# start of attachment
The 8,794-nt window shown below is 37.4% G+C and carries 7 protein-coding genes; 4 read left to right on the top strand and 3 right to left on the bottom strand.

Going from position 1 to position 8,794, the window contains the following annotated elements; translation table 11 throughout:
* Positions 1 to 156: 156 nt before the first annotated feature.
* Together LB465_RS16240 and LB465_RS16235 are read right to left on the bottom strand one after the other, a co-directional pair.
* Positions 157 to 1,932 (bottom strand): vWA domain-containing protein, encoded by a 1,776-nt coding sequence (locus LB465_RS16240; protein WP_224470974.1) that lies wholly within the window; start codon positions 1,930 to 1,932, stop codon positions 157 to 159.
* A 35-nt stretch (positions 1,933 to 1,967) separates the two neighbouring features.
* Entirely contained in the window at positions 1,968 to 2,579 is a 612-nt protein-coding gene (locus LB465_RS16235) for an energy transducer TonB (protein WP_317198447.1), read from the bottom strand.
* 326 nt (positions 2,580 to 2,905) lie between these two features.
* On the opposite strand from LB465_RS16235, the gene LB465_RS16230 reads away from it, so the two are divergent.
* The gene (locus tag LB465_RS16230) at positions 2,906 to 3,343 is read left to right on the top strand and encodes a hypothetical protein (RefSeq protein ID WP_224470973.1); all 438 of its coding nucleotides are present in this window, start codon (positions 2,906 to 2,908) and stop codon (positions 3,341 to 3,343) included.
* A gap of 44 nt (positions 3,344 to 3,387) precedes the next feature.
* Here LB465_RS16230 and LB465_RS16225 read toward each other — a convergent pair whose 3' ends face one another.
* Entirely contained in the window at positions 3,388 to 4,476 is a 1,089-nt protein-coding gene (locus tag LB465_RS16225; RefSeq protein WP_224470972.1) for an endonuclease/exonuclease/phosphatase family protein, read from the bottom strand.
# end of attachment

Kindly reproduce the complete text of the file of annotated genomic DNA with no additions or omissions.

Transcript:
The 8,794-nt window shown below is 37.4% G+C and carries 7 protein-coding genes; 4 read left to right on the top strand and 3 right to left on the bottom strand.

Going from position 1 to position 8,794, the window contains the following annotated elements; translation table 11 throughout:
* Positions 1 to 156: 156 nt before the first annotated feature.
* Together LB465_RS16240 and LB465_RS16235 are read right to left on the bottom strand one after the other, a co-directional pair.
* Positions 157 to 1,932 (bottom strand): vWA domain-containing protein, encoded by a 1,776-nt coding sequence (locus LB465_RS16240; protein WP_224470974.1) that lies wholly within the window; start codon positions 1,930 to 1,932, stop codon positions 157 to 159.
* A 35-nt stretch (positions 1,933 to 1,967) separates the two neighbouring features.
* Entirely contained in the window at positions 1,968 to 2,579 is a 612-nt protein-coding gene (locus LB465_RS16235) for an energy transducer TonB (protein WP_317198447.1), read from the bottom strand.
* 326 nt (positions 2,580 to 2,905) lie between these two features.
* On the opposite strand from LB465_RS16235, the gene LB465_RS16230 reads away from it, so the two are divergent.
* The gene (locus tag LB465_RS16230) at positions 2,906 to 3,343 is read left to right on the top strand and encodes a hypothetical protein (RefSeq protein ID WP_224470973.1); all 438 of its coding nucleotides are present in this window, start codon (positions 2,906 to 2,908) and stop codon (positions 3,341 to 3,343) included.
* A gap of 44 nt (positions 3,344 to 3,387) precedes the next feature.
* Here LB465_RS16230 and LB465_RS16225 read toward each other — a convergent pair whose 3' ends face one another.
* Entirely contained in the window at positions 3,388 to 4,476 is a 1,089-nt protein-coding gene (locus tag LB465_RS16225; RefSeq protein WP_224470972.1) for an endonuclease/exonuclease/phosphatase family protein, read from the bottom strand.